If Touch of Death was simply the poster filmed for 70 minutes, it’d be such a better movie than what I just watched.
Lester (Brett Halsey, Demonia) is a cannibal serial killer who meets, dates and eats various women, sometimes giving parts of them to his pigs. He also talks to a tape recording of his own voice and has plenty of gambling debts that Randy (Al Cliver, Zombi 2, The Beyond) is ready to collect.
There’s a long scene that involves Maggie, a woman he marries. She’s an oversexed, overweight, overmustached woman that is such a caricature, it reduces the film to pure comedy. He tries to kill her several times with poison, which she thinks is just a love game. Then, Lester bashes her brains in — literally — with a stick, leading to her eyeball popping out and rolling down the hallway. If you thought The New York Ripper was too restrained, Fulci is ready for you. Because she isn’t dead, which means Lester has to repeatedly punch her and then cooks her head in the microwave, where we watch the flesh melt off her face. Then, in a moment of absurdity, her body can’t fit into his trunk, so he has to saw her legs off.
I don’t want to see Fulci be a second-rate Herschell Gordon Lewis.
Lester is caught by a homeless man (who has the mark of Eibon on his forehead), who he runs over and leaves for dead. He doesn’t have any follow-through, because the man shares his description, which means he has to shave and get contacts.
His next wife is a woman who likes to sing opera during sex, who he strangles to death with some stockings. Even after getting pulled over by a cop — with the body in the front seat — Lester gets away. He tries to sell her jewelry, but it’s all fake. And now, the cops know what he looks like — again — so he dyes his hair and puts on glasses.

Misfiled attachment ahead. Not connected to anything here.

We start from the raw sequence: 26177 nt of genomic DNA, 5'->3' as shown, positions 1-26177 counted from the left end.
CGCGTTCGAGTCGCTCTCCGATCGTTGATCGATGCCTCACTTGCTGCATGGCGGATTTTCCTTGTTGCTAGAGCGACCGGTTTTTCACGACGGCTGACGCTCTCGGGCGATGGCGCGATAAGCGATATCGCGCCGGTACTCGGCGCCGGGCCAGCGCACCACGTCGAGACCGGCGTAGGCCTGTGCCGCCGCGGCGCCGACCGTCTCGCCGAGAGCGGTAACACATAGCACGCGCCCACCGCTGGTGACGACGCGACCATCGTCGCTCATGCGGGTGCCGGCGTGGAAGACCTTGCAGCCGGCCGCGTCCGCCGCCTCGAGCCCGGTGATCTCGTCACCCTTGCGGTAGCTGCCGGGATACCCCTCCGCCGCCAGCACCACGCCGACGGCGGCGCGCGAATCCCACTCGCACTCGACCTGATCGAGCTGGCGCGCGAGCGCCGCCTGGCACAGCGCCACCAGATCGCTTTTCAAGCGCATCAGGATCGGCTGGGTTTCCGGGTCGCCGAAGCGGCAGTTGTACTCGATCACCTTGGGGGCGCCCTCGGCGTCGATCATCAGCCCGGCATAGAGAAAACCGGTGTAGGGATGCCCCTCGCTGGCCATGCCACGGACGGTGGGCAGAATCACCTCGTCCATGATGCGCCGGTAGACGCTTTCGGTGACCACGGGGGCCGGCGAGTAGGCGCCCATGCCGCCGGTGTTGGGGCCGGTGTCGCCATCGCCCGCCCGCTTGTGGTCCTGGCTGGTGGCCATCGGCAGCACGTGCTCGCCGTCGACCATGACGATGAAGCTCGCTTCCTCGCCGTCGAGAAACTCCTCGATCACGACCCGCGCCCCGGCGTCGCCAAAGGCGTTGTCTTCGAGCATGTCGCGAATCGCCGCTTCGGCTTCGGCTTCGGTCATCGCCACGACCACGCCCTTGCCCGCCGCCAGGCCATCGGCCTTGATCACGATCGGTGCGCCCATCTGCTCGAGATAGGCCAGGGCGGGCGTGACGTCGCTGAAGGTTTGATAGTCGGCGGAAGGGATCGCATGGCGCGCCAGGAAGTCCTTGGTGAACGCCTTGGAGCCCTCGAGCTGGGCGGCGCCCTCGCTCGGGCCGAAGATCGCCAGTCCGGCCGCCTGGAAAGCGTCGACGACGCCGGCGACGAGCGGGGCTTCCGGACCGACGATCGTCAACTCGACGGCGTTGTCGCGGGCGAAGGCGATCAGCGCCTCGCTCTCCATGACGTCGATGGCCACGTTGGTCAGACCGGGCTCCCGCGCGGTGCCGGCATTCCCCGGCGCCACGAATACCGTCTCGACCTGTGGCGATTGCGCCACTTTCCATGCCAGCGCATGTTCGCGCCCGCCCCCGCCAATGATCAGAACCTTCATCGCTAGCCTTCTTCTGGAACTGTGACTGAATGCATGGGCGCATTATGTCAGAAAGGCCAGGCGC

Depressed at home — and with even more gambling debts — Lester gets a phone call from Virgina (Zora Ulla Kesler, Anthropophagus, The New York Ripper), who is like all of his victims, except much younger. She’s DTF for Lester, but he is grossed out by her facial scar and decides to kill her and steal everything she has.
Meeting her for dinner, she pulls a gun before he can kill her. She recognized him from the news and Lester barely makes it out of her apartment. As he has a conversation with his other self, now a shadow on the wall, he merges with this second voice. Then, he dies.
Also known as When Alice Broke the Looking Glass, this film is everything Fulci detractors accuse him of being — misogynist, leering, obsessed with gore and slapdash. It was an effort to even finish it — as I love his movies. Up until now, even with Ripper, it felt as if there was a balance of art and bloody organs being severed and smashed. Touch of Death’s 81 minutes of screen time feels like 81 hours.
Postscript: I did not care for the scene where the killer kicks a cat, at all. Yes, I was not upset by a woman’s head smashed with a stick and more peeved at an orange cat being booted.
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